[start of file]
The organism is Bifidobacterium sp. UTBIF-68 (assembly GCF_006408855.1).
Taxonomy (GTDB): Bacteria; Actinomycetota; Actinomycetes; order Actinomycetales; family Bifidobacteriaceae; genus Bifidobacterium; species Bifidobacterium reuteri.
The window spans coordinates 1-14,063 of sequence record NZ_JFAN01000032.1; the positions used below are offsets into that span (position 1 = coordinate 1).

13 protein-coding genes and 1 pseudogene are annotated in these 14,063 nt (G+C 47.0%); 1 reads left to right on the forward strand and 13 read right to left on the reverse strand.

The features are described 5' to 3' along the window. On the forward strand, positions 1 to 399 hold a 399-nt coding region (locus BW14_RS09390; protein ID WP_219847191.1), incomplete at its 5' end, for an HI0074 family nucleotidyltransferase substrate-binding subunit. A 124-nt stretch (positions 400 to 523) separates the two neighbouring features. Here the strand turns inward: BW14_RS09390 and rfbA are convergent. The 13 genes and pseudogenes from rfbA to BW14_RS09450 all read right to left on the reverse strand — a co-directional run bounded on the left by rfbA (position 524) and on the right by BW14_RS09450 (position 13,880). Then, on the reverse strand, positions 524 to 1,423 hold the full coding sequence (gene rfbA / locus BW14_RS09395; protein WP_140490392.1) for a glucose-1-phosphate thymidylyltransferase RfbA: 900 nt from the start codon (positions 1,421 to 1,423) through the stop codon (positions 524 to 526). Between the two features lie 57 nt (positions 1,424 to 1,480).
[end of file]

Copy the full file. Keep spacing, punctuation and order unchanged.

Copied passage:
The organism is Bifidobacterium sp. UTBIF-68 (assembly GCF_006408855.1).
Taxonomy (GTDB): Bacteria; Actinomycetota; Actinomycetes; order Actinomycetales; family Bifidobacteriaceae; genus Bifidobacterium; species Bifidobacterium reuteri.
The window spans coordinates 1-14,063 of sequence record NZ_JFAN01000032.1; the positions used below are offsets into that span (position 1 = coordinate 1).

13 protein-coding genes and 1 pseudogene are annotated in these 14,063 nt (G+C 47.0%); 1 reads left to right on the forward strand and 13 read right to left on the reverse strand.

The features are described 5' to 3' along the window. On the forward strand, positions 1 to 399 hold a 399-nt coding region (locus BW14_RS09390; protein ID WP_219847191.1), incomplete at its 5' end, for an HI0074 family nucleotidyltransferase substrate-binding subunit. A 124-nt stretch (positions 400 to 523) separates the two neighbouring features. Here the strand turns inward: BW14_RS09390 and rfbA are convergent. The 13 genes and pseudogenes from rfbA to BW14_RS09450 all read right to left on the reverse strand — a co-directional run bounded on the left by rfbA (position 524) and on the right by BW14_RS09450 (position 13,880). Then, on the reverse strand, positions 524 to 1,423 hold the full coding sequence (gene rfbA / locus BW14_RS09395; protein WP_140490392.1) for a glucose-1-phosphate thymidylyltransferase RfbA: 900 nt from the start codon (positions 1,421 to 1,423) through the stop codon (positions 524 to 526). Between the two features lie 57 nt (positions 1,424 to 1,480).